Perfluorocarbon Nanodroplets for Extravascular Imaging Applications
Yarmoska, Steven Karl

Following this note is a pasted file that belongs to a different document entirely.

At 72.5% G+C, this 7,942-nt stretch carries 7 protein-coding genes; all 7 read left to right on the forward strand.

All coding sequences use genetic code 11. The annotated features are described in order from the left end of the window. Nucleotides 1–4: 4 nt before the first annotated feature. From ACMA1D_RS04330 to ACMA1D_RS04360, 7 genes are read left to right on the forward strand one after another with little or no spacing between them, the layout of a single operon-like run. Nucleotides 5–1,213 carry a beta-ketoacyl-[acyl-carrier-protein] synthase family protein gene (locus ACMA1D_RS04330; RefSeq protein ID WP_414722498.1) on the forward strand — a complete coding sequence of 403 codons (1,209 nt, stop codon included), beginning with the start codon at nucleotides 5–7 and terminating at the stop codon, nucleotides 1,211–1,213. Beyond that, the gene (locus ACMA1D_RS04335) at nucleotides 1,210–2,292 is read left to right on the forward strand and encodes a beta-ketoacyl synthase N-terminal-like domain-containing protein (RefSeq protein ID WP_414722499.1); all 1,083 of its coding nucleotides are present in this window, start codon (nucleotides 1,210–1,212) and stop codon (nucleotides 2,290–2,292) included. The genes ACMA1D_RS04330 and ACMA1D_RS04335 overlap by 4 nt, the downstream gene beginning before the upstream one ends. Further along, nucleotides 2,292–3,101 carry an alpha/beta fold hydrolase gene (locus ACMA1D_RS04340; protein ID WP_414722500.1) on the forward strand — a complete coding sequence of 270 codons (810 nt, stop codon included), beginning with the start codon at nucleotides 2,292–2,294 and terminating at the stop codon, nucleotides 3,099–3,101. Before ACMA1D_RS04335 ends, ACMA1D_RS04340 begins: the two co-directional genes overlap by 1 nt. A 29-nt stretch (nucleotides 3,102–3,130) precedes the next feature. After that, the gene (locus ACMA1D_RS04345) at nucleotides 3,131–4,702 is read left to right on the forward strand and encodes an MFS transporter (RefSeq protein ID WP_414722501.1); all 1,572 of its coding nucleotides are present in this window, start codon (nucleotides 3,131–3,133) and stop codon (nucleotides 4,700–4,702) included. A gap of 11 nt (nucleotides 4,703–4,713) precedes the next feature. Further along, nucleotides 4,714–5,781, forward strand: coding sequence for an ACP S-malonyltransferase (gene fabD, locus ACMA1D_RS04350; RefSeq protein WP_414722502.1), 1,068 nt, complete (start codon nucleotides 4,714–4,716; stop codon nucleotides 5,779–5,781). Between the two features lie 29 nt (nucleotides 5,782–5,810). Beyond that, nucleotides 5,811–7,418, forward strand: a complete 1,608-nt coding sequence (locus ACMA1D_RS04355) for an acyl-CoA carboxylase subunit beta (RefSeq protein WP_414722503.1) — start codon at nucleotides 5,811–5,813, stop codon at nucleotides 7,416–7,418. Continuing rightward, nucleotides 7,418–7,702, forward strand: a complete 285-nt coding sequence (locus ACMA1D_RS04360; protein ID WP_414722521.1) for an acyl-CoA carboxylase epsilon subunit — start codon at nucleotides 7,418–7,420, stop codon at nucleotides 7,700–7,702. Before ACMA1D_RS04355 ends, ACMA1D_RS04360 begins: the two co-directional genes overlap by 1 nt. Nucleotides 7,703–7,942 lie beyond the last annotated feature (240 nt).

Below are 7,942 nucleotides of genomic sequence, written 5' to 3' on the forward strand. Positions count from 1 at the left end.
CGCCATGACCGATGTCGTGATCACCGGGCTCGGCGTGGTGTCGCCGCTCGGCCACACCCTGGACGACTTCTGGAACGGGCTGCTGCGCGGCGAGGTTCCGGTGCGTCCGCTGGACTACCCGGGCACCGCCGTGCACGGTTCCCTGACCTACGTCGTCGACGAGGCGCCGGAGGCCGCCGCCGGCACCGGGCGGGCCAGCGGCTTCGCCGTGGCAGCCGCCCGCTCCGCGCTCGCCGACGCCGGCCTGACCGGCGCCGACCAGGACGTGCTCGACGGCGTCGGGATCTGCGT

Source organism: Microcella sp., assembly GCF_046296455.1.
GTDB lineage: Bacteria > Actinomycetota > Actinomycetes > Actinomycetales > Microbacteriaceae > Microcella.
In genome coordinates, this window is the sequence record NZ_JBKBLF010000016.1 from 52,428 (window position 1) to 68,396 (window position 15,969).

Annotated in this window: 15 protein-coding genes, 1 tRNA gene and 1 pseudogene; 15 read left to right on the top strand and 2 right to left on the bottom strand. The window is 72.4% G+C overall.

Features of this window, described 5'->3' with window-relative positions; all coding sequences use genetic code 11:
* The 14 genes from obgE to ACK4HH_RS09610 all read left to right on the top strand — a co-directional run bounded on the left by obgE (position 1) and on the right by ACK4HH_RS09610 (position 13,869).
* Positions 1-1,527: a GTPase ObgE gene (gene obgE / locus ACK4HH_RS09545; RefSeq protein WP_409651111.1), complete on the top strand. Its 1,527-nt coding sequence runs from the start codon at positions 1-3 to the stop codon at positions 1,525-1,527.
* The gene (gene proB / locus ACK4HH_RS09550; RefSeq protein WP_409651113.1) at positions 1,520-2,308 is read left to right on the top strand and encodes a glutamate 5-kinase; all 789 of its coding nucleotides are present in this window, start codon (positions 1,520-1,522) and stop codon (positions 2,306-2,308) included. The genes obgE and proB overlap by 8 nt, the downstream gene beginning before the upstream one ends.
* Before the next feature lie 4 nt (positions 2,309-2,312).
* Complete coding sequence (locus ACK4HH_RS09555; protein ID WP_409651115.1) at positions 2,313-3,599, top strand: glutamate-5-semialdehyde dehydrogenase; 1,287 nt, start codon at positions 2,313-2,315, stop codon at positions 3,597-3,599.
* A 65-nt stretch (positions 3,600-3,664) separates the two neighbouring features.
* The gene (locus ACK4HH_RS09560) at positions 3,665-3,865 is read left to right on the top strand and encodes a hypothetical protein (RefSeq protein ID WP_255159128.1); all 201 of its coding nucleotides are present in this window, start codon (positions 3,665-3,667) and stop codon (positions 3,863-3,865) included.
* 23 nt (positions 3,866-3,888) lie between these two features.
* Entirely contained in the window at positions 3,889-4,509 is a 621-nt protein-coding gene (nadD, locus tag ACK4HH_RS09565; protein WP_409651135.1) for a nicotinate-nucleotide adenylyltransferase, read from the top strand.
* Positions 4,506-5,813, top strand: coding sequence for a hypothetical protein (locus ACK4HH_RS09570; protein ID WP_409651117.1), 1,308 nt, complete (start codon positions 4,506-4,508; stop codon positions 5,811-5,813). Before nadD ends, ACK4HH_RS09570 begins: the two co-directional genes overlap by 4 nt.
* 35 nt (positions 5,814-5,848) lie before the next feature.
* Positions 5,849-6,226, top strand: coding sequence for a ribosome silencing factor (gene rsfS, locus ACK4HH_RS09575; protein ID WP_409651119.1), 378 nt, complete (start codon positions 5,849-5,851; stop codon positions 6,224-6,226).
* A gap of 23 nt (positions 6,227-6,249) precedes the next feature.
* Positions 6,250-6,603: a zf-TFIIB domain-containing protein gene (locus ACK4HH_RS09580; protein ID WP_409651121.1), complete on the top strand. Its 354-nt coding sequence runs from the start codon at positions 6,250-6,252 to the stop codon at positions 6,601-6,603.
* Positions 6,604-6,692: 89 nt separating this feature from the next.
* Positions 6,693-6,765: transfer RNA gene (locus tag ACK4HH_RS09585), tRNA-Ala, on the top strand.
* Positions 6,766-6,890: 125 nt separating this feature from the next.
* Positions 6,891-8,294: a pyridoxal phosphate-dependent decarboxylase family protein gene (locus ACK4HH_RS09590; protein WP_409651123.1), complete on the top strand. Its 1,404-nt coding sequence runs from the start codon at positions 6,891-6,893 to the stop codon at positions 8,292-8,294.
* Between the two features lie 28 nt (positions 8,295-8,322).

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Gas microbubbles are the contrast agent of choice for ultrasound imaging. These agents are excellent for highlighting vasculature; however, their micrometer-scale size prevents them from efficient trafficking within extravascular spaces. Perfluorocarbon nanodroplets (PFCnDs) are a phase-change class of ultrasound contrast agent that were designed to address this challenge. PFCnDs are stable at submicrometer sizes, retaining favorable transport characteristics prior to becoming microbubbles in situ in response to user-initiated activation. These dissertation studies utilized optically triggered perfluorohexane nanodroplets (PFHnDs) for longitudinal extravascular contrast-enhanced ultrasound imaging in the context of metastatic breast cancer. In Aim 1, we optimized the synthesis of and imaging sequence for PFHnDs in order to improve their transport and detection, respectively, within extravascular spaces. In Aim 2, we imaged PFHnDs trafficking through tumor-draining and naïve murine lymphatics and, in parallel, developed a new class of adjuvant-carrying PFHnDs for use as an image-guided therapeutic vehicle in tumor-draining lymphatics. In Aim 3, we attempted to demonstrate PFCnD extravasation from neovasculature into the primary tumor stroma in immunocompetent murine models of breast cancer. Altogether, these studies represent a novel contribution to the field of contrast-enhanced ultrasound research, as they develop and explore new avenues of extravascular applications for PFCnDs. Our findings have the potential to inspire new lines of investigation with PFCnDs and to push the envelope with regards to applications-based phase-change contrast agent research.